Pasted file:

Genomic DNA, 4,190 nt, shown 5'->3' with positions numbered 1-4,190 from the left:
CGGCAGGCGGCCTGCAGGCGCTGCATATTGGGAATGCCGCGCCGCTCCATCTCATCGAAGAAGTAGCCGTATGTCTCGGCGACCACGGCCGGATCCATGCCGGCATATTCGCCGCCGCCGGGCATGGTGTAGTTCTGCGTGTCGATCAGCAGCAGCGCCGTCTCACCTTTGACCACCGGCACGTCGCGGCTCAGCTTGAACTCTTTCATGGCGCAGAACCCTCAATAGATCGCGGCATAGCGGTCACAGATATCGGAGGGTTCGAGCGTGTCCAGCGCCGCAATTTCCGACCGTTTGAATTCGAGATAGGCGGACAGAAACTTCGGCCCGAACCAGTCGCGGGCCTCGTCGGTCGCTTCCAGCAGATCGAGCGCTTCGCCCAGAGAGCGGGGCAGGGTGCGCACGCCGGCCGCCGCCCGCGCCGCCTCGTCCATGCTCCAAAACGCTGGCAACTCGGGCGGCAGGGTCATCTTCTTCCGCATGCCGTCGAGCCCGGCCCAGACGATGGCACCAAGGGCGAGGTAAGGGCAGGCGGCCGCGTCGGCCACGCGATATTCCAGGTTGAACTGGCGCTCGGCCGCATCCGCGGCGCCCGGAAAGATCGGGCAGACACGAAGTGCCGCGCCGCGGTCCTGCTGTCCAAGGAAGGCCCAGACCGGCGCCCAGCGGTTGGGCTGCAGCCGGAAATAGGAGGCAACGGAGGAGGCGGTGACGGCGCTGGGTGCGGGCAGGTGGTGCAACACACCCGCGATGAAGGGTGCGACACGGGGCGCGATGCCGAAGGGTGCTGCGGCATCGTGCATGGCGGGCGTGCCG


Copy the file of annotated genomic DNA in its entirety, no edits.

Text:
Genomic DNA, 4,190 nt, shown 5'->3' with positions numbered 1-4,190 from the left:
CGGCAGGCGGCCTGCAGGCGCTGCATATTGGGAATGCCGCGCCGCTCCATCTCATCGAAGAAGTAGCCGTATGTCTCGGCGACCACGGCCGGATCCATGCCGGCATATTCGCCGCCGCCGGGCATGGTGTAGTTCTGCGTGTCGATCAGCAGCAGCGCCGTCTCACCTTTGACCACCGGCACGTCGCGGCTCAGCTTGAACTCTTTCATGGCGCAGAACCCTCAATAGATCGCGGCATAGCGGTCACAGATATCGGAGGGTTCGAGCGTGTCCAGCGCCGCAATTTCCGACCGTTTGAATTCGAGATAGGCGGACAGAAACTTCGGCCCGAACCAGTCGCGGGCCTCGTCGGTCGCTTCCAGCAGATCGAGCGCTTCGCCCAGAGAGCGGGGCAGGGTGCGCACGCCGGCCGCCGCCCGCGCCGCCTCGTCCATGCTCCAAAACGCTGGCAACTCGGGCGGCAGGGTCATCTTCTTCCGCATGCCGTCGAGCCCGGCCCAGACGATGGCACCAAGGGCGAGGTAAGGGCAGGCGGCCGCGTCGGCCACGCGATATTCCAGGTTGAACTGGCGCTCGGCCGCATCCGCGGCGCCCGGAAAGATCGGGCAGACACGAAGTGCCGCGCCGCGGTCCTGCTGTCCAAGGAAGGCCCAGACCGGCGCCCAGCGGTTGGGCTGCAGCCGGAAATAGGAGGCAACGGAGGAGGCGGTGACGGCGCTGGGTGCGGGCAGGTGGTGCAACACACCCGCGATGAAGGGTGCGACACGGGGCGCGATGCCGAAGGGTGCTGCGGCATCGTGCATGGCGGGCGTGCCG